National are bleating about Labour’s Research & Development tax credit – largely because as they have no economic plan of their own, so they can only talk about other parties’. It’s a sad sight after 2.5 years of government.
Having worked all my life in the hi-tech productive exporting sector, I believe we need strong investment in R&D if we are to move forward as a country. Sir Paul Callaghan’s brilliant address shows us that tourism won’t generate the revenue we need to catch Australia’s wealth. Agriculture is great, but it’s not scalable. Technology, on the other hand, is our second largest export sector (above meat!), and requires few resources other than brains and entrepreneurship.
In Sir Paul’s talk he mentions that we have 10 hi-tech companies that generate $5bn in revenue for the country – these without us trying. If we could expand it to 100 companies that successful, we’d close the $45 billion wealth gap with Australia – National’s seemingly forgotten mantra.
So Labour have put out a plan to foster those companies and grow them and our economy. At $800 million over 5 years, it will require $6.4 billion worth of R&D from the private sector.
But companies will only get it if they actually invest in R&D. That’s why almost all OECD countries have R&D tax credits – it’s an effective way to get the private sector to invest. Australia thinks it’s a good scheme – that’s why they’re currently implementing the scheme we had in 2008. Our Treasury knows it’s a good scheme too – Bill English ignored their advice not to cut it when he came in.
Sir Paul gave a version of his address to the recent Labour Congress, which had a couple of extra slides, making fun of poor old Don Brash. Don thought we invested well above OECD average in R&D, and concluded that R&D funding was not useful in his 2025 Taskforce report (never lets the facts get in the way of a good story…). This Herald editorial seems to make the same mistake, complaining that we’ve “encouraged company research and development at public expense for years.” But we haven’t really made much effort; our investment in R&D both public & private has been anaemic – we rank only above Mexico & Turkey in the OECD for our percentage R&D spend. That’s right Don, not well above average but 3rd to bottom – and do we really want to be emulating those 2 economies?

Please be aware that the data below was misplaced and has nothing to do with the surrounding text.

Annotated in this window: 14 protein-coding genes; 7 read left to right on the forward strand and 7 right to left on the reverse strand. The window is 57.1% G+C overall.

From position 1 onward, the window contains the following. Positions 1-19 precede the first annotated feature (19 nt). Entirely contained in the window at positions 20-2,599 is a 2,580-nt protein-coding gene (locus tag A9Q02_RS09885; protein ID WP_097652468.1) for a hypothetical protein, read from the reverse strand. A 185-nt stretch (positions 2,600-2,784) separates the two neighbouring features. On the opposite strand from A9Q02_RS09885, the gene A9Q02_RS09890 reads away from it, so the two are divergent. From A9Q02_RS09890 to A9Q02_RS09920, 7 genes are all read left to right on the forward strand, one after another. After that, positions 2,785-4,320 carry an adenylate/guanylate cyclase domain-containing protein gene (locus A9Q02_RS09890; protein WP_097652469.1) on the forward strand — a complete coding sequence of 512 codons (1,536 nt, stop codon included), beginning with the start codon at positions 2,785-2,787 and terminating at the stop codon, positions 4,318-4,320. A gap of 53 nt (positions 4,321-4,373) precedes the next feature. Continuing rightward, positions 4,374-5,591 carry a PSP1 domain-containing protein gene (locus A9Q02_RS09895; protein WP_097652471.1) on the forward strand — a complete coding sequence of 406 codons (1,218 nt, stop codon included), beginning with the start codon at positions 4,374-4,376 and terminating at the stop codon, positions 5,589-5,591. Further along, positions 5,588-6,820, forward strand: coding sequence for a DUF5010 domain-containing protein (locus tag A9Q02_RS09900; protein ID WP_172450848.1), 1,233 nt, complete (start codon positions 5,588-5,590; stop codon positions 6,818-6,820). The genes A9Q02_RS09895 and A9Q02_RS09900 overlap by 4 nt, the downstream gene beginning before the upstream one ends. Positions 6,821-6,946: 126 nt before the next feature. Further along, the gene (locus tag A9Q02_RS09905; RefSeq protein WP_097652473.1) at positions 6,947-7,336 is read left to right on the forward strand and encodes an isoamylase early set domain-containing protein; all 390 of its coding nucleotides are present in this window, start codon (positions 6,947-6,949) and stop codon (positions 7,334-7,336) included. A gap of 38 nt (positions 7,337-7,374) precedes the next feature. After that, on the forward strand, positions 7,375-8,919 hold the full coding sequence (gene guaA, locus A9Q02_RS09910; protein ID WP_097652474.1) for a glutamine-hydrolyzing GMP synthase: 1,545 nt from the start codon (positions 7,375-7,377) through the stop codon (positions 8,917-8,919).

China gets how important our hi-tech sector is, and reports on it. National apparently don’t get it. Whilst they pick a few winners with their TBG grants, the fact that the rest of the industry get nothing and that National cut $55million from skills training last year and are presiding over a massive skills deficit shows that they aren’t looking after its future. Tax credits are great for the entrepreneurial start-ups we need (they get them before they make a profit), and the skilled workers in hi-tech will lift wages and help reduce income inequality.
Some quick thoughts on paying for it by introducing farmers to the ETS 2 years earlier… Do you want to pay the tax for their pollution for them? Everybody else will be paying in 2013, so it’s a question of fairness. And National’s complaint that it’ll have agriculture in an ETS before anywhere else in the world… that’ll still be true in 2015 under their plan, so they can’t be that worried about it in reality.
And Red Alert pretty comprehensively deal with John Key’s “milk and cheese will be more expensive” lie.